Parliament proceedings had to be adjourned early yesterday after a scuffle broke out between a Swapo back bencher and a member from the opposition.
Former deputy finance minister Natangue Iithete and opposition Namibian Economic Freedom Fighters parliamentarian Longinus Iipumbu had to be separated after they got involved in a physical confrontation.
Speaker of the National Assembly Peter Katjavivi failed to restore order in the chamber and subsequently adjourned the session with about six items still to be discussed.
The disruption followed a mob vote by Swapo MPs to reject a motion on national reconciliation introduced by Swanu MP Tangeni Iijambo.
Opposition members took issue with this ruling saying Iijambo should have been given the right of reply to the concerns raised by those who had contributed in terms of the rules guiding the discussions in the National Assembly.
After the ruling to reject the motion was adopted, all opposition members walked out of the parliament chamber leaving Swapo MPs to discuss the remaining six items without opposition. Swapo backbenchers who were seated in the parliament gallery then moved in to fill the seats left by opposition MPs.
Shortly after the discussions resumed, opposition members walked back into the chamber ordering Swapo backbenchers to vacate their seats.
This was the cause of the chaos which led to Katjavivi losing control of the chamber.
The speaker initially threatened to remove unruly members from the chamber but the opposition MPs stood their ground.
“Honestly, honourable members, things cannot continue like this. No, no, no, no! Listen to me! Wait, wait, wait! . . . Let me explain. I would like us to do this the orderly way. First of all, wait, because of the disorderly way, I will apply rule number 115 and I will adjourn the house until tomorrow,” Katjavivi stressed.
Iijambo’s motion was focused on the implementation of the national reconciliation policy to determine whether Namibia has succeeded or failed on the question of national reconciliation.
He wanted MPs to specifically look into the plight of some segments of the population such as the former Koevoet and South West Africa Territorial Force (SWATF) soldiers, and survivors of the Lubango dungeons.
In his motion, Iijambo said these people continue to suffer severe deprivation and insecurity as a result of the neglect by the government.
Iijambo said although reconciliation has been proclaimed as a government policy there was no evidence to suggest that it is in fact the case.
The situation of the former Koevoet and SWATF soldiers is one testimony that the policy of national reconciliation has failed, he said.
Iijambo said the failure of Namibia’s reconciliation efforts can be attributed to the absence of a truth and national reconciliation policy.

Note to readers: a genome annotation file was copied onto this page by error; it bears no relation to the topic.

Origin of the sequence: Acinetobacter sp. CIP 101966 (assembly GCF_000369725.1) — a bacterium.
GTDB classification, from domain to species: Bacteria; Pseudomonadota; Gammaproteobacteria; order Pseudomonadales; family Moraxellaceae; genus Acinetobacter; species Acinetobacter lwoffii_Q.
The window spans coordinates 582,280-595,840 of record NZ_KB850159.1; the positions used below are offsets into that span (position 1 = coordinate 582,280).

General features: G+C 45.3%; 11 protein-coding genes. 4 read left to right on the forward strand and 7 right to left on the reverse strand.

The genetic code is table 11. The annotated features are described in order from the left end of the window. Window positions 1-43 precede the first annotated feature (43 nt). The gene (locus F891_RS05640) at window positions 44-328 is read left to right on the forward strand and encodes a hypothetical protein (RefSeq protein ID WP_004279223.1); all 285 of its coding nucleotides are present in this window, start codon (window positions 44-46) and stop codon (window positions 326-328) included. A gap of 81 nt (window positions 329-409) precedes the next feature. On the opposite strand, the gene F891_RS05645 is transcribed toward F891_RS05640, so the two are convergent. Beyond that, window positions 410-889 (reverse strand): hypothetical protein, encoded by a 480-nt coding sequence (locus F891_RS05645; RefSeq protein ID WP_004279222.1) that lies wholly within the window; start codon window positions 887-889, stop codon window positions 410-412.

He added that the policy of national reconciliation is also found wanting as the government, for the past 30 years, has become myopic “if not indifferent to some sections of our population”.
On the contrary, the past three decades have been beset by the infamous “jobs for comrades” and rampant corruption, Iijambo said.
He suggested that the government creates a special programme or fund to alleviate the former Koevoet and SWATF members’ suffering.
The majority of Swapo members who contributed to this motion rejected these suggestions and called for the motion to be removed from the order.
In stark contrast all Swapo members last year supported a motion moved by former chief whip Evelyn !Nawases-Taeyele with the intention of enacting a legislation to regulate social media.
!Nawases-Taeyele’s motion was targetted to interrogate whether the nation’s social fabric was still “intact and solid, or we are facing or threatened by new social dimensions in the process of nationbuilding”.
Swapo member of parliament Jerry Ekandjo, who suggested the vote to reject the motion said the discussions on national reconciliation could open old wounds for those who were mistreated during the struggle for independence.
Ekandjo also refused to answer questions on the alleged Lubango atrocities committed by the ruling party against some of its members during the liberation struggle.
Ekandjo was asked by Rally for Democracy and Progress leader Mike Kavekotora to explain what happened in Lubango while he was narrating Namibia’s history leading up to independence during his contribution to the motion on national reconciliation.
Instead of answering the question on Lubango dungeons attrocities, Ekandjo said the issue would open old wounds.
He instead threatened to name some MPs who were working for the South African army whom he said also tortured innocent Namibians during the struggle for independence.